The Slatest

Cuomo Aides Omitted Higher Nursing Home Death Toll From Early Pandemic Report

Cuomo, wearing a suit, gestures with his left hand while seated at a table in front of  U.S. and New York state flags during a daily coronavirus briefing in May.
Cuomo speaks during a daily coronavirus press briefing in May 2020. Stefani Reynolds/Getty Images

Emerging criticism of New York Gov. Andrew Cuomo’s transparency in his handling of the early days of the coronavirus pandemic grew louder Thursday when it was reported that Cuomo’s staff took out the true nursing home death toll in a July 2020 report, a move that significantly underplayed the virus’s impact on nursing home residents. The state health department report, which specifically examined the spread of the virus in nursing homes, omitted, at the Cuomo administration’s behest, the deaths of nursing home residents who fell sick at their care home but died in the hospital, lowering the death toll at long-term-care facilities by a third, from more than 9,000 to 6,432.

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The overall death toll in New York remained the same, so why would this subset of the data matter so much to Cuomo and his team? The nursing home death toll in New York was a sore spot for Cuomo, in part because it was indeed high: More than 50 percent greater than the next highest state, neighboring New Jersey, which had recorded 6,150 nursing home facility deaths. The bigger internal problem at the time, however, was concern that the number of deaths was the direct result of an early Cuomo policy. “The tension over the death count dated to the early weeks of the pandemic when Mr. Cuomo issued an order preventing nursing homes from turning away people discharged from the hospital after being treated for Covid-19,” the New York Times notes. “The order was similar to ones issued in other states aimed at preventing hospitals from becoming overwhelmed.”

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Cuomo’s team has claimed that the numbers weren’t verified, but that seems convenient. They’ve also responded to criticism of his administration’s lack of transparency, saying it was concerned that the Trump administration would use any missteps—or even the appearance of a misstep—was a political weapon against Cuomo, who was at the time garnering praise for his straight-talking pandemic press conferences. The Times, however, notes that Cuomo and his team tightly guarded the state’s data almost from the outset. When it comes to nursing home fatalities, “by late spring, Republicans were suggesting that the order had caused a deadly spread of the virus in nursing homes,” the Times reports. “Mr. Cuomo disputed that it had. Still, critics and others seized on the way the state was publicly reporting deaths: Unlike other states, New York excluded residents who had been transferred to hospitals and died there, effectively cloaking how many nursing home residents had died of Covid-19.”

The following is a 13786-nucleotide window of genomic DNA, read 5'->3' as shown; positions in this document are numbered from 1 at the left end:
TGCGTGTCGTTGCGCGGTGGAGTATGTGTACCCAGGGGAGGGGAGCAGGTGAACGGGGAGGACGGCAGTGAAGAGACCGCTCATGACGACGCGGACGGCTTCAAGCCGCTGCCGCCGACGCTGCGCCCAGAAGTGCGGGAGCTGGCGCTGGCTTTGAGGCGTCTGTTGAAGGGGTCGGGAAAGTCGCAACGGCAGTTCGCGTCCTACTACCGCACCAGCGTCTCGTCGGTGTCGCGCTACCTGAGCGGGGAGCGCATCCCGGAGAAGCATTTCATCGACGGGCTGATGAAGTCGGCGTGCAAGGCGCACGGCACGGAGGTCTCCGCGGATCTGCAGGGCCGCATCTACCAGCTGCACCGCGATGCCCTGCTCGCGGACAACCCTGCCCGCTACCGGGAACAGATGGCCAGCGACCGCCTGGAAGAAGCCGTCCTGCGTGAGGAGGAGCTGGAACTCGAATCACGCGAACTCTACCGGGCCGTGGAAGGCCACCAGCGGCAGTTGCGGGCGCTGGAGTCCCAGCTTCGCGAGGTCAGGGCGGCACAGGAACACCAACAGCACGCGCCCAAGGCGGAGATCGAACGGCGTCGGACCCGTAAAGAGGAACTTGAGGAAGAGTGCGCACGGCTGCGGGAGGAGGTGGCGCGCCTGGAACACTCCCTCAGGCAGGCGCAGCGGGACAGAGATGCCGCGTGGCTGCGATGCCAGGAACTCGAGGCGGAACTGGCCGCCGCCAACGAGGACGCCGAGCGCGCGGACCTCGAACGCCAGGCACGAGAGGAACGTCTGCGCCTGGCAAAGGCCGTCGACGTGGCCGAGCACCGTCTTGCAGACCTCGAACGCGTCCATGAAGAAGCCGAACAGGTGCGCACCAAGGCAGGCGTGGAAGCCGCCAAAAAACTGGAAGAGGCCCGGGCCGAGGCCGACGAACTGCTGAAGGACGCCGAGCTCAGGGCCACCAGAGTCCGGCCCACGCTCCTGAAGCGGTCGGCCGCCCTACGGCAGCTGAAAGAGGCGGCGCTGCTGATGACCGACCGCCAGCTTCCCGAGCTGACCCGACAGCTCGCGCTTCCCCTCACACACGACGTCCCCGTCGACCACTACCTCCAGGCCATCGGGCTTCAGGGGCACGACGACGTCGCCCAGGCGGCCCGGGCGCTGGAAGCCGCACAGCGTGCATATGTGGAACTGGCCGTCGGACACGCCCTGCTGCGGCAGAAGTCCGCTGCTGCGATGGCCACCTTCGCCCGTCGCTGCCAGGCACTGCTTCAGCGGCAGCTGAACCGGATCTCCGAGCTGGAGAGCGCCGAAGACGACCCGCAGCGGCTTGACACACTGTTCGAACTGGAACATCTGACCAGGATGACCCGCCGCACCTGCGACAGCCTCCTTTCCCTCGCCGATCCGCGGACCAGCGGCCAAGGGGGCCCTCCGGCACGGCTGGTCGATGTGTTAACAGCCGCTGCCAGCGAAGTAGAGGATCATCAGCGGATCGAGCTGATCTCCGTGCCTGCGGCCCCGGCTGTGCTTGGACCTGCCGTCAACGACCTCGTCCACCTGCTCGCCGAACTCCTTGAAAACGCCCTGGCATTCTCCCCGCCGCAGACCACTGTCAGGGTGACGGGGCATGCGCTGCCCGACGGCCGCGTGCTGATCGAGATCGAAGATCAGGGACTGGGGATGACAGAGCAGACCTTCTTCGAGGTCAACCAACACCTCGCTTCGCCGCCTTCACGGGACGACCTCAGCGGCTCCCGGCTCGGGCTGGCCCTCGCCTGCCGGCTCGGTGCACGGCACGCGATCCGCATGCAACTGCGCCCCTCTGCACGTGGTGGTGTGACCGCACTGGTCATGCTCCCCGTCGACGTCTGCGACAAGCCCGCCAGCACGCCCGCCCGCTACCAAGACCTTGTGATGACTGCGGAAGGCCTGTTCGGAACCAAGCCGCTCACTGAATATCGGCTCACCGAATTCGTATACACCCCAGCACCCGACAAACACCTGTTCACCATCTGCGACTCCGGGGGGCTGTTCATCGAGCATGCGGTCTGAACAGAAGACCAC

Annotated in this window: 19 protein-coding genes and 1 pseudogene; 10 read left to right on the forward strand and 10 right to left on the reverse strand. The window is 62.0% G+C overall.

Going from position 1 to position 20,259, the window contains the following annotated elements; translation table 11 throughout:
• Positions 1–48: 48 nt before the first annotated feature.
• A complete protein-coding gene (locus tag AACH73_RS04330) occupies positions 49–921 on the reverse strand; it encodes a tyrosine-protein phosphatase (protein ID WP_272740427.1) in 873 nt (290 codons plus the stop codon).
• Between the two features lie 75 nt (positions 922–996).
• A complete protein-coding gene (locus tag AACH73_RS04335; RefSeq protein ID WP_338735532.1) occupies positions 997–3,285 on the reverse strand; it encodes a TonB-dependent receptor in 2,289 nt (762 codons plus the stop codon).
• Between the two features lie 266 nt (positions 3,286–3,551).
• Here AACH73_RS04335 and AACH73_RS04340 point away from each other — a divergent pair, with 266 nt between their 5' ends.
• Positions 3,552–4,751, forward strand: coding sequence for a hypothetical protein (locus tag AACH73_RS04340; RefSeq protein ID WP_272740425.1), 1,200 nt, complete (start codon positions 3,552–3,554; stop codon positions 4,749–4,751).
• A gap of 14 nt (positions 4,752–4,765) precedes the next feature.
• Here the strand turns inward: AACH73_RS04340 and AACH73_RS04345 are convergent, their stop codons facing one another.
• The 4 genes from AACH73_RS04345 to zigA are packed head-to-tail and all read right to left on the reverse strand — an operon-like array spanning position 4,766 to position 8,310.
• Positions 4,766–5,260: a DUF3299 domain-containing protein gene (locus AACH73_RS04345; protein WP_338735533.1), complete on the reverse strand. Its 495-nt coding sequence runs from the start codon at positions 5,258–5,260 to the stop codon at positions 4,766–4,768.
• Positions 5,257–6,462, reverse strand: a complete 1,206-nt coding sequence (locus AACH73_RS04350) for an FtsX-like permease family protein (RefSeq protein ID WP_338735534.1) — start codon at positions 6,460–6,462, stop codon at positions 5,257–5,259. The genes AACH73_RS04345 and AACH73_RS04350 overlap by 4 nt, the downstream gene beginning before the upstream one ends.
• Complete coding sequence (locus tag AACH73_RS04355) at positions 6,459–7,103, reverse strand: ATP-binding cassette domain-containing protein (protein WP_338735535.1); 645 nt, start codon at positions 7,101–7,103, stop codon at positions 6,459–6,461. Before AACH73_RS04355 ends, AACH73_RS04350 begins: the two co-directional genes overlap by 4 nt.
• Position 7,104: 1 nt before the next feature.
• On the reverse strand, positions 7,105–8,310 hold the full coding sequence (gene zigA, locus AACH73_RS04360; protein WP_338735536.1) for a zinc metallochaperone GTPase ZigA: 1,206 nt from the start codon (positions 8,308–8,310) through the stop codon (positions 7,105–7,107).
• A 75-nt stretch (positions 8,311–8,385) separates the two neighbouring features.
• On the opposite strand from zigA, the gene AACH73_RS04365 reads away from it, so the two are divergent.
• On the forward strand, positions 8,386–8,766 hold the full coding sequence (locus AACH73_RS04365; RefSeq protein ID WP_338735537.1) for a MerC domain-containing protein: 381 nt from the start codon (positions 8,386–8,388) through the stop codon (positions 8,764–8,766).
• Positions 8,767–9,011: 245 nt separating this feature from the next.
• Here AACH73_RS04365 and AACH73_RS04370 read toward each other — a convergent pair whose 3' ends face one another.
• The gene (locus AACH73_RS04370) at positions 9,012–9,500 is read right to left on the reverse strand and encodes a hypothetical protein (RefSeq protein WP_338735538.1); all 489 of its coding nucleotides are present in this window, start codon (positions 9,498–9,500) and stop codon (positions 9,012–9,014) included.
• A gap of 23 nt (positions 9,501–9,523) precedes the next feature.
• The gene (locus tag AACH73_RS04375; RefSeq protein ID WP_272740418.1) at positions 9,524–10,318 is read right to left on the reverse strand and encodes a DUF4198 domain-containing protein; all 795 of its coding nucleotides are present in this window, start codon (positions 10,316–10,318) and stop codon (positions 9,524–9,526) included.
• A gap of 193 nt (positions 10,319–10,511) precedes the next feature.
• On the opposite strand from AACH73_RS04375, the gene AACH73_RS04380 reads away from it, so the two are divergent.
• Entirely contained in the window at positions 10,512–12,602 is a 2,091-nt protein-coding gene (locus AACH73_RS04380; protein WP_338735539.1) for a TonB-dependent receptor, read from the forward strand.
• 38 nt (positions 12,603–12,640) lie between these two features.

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The likely answer to why Cuomo cared so much about what amounted to a mere subset of the mound of data, was that he popular at the time, uniquely so, for the three-term governor that has never been a fan favorite even among his own party. Suddenly, Cuomo was a straight-talking truth-teller at the very moment that that’s exactly what the country—or much of it—was searching for. Cuomo was making tough calls and relaying hard truths, or at least that’s how it appeared, and people responded. Out of nowhere, on the back of his blunt coronavirus fireside chats, pundits were musing about how he should join the presidential race. Cuomo, the Times, notes was already at work on a book, just months into the pandemic and before the nursing home report dropped, about his coronavirus achievements. So, let’s be honest about what looks to have happened here: Cuomo liked being popular! For, of all things, being himself. Or, as it turned out, a lightly edited version of himself—and reality. A small distinction, a numbers fudge, but one that makes all the difference.

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